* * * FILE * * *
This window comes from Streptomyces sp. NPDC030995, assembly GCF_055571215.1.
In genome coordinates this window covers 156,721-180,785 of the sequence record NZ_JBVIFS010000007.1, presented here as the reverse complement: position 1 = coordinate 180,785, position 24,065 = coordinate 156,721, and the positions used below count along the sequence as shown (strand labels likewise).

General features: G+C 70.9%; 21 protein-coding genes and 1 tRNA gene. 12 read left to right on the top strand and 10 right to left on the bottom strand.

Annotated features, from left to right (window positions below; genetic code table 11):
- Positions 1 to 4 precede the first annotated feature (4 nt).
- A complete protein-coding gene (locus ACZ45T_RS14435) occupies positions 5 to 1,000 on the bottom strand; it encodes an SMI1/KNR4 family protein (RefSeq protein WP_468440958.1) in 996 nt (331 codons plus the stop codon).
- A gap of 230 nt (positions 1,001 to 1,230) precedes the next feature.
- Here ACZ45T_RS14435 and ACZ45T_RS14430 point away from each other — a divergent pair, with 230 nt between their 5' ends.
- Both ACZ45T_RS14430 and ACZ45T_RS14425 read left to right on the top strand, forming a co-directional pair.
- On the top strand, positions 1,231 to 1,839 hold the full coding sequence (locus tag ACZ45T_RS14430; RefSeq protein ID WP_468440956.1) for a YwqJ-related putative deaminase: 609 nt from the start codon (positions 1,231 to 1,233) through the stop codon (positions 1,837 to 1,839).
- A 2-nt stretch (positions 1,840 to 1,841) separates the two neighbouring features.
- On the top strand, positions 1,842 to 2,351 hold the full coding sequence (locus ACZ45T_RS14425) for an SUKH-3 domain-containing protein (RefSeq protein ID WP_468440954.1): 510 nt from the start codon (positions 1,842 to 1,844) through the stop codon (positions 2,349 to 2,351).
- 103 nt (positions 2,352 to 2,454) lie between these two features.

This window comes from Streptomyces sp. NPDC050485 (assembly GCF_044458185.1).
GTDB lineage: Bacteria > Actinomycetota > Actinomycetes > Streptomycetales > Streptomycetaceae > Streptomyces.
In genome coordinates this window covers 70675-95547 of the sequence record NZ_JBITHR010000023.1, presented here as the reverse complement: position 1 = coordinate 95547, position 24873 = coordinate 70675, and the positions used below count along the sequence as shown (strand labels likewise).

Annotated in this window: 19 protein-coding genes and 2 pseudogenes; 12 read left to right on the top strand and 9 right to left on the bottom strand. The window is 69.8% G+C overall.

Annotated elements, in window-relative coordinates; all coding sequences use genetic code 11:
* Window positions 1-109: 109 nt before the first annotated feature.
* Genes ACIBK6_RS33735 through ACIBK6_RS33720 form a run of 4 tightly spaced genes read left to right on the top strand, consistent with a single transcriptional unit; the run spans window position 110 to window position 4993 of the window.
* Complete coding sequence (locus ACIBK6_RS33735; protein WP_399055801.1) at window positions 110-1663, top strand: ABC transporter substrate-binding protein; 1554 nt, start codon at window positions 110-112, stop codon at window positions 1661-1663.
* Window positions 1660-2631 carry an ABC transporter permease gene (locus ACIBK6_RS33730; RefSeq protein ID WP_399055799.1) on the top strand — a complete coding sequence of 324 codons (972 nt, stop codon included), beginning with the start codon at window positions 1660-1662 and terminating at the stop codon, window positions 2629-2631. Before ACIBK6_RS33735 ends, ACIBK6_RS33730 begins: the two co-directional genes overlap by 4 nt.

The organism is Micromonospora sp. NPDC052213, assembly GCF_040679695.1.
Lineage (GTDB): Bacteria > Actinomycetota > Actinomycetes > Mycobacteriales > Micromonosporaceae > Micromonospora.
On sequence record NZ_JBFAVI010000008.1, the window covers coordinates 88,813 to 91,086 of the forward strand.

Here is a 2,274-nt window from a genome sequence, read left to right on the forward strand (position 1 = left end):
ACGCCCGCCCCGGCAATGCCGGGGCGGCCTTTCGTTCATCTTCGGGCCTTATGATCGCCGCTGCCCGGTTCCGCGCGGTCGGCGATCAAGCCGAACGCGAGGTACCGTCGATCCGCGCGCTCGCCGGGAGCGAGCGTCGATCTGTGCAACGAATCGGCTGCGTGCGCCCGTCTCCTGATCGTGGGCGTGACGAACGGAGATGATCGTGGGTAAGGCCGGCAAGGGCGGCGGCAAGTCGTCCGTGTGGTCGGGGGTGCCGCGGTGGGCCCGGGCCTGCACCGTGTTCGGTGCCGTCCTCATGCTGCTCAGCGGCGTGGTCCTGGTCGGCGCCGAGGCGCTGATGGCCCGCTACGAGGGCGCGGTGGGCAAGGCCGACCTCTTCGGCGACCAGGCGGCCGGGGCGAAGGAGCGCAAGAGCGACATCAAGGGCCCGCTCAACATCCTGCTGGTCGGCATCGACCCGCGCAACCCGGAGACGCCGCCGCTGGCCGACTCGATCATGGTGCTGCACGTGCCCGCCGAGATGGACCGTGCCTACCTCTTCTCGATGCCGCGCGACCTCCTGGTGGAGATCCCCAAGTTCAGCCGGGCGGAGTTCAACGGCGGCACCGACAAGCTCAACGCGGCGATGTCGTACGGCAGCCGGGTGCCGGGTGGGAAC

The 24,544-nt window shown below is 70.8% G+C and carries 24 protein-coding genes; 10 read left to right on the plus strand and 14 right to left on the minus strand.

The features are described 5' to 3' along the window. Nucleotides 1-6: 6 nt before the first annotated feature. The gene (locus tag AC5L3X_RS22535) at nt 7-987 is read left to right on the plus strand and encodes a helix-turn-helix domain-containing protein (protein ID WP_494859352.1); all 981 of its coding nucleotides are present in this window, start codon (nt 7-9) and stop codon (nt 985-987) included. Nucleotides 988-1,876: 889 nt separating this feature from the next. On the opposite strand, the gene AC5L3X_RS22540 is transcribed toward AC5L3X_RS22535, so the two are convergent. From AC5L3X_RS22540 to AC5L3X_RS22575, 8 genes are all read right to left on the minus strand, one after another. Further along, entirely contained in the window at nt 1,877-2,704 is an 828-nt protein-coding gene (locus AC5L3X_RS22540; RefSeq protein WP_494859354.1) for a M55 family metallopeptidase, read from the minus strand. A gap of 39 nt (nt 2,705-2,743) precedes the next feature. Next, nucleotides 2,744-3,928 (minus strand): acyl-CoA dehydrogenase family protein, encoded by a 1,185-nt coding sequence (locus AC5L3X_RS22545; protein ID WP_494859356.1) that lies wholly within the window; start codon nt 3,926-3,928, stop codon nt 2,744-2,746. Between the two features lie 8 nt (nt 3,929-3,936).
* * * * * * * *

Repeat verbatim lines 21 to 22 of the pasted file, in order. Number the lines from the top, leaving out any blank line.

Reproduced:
* Complete coding sequence (locus ACIBK6_RS33735; protein WP_399055801.1) at window positions 110-1663, top strand: ABC transporter substrate-binding protein; 1554 nt, start codon at window positions 110-112, stop codon at window positions 1661-1663.
* Window positions 1660-2631 carry an ABC transporter permease gene (locus ACIBK6_RS33730; RefSeq protein ID WP_399055799.1) on the top strand — a complete coding sequence of 324 codons (972 nt, stop codon included), beginning with the start codon at window positions 1660-1662 and terminating at the stop codon, window positions 2629-2631. Before ACIBK6_RS33735 ends, ACIBK6_RS33730 begins: the two co-directional genes overlap by 4 nt.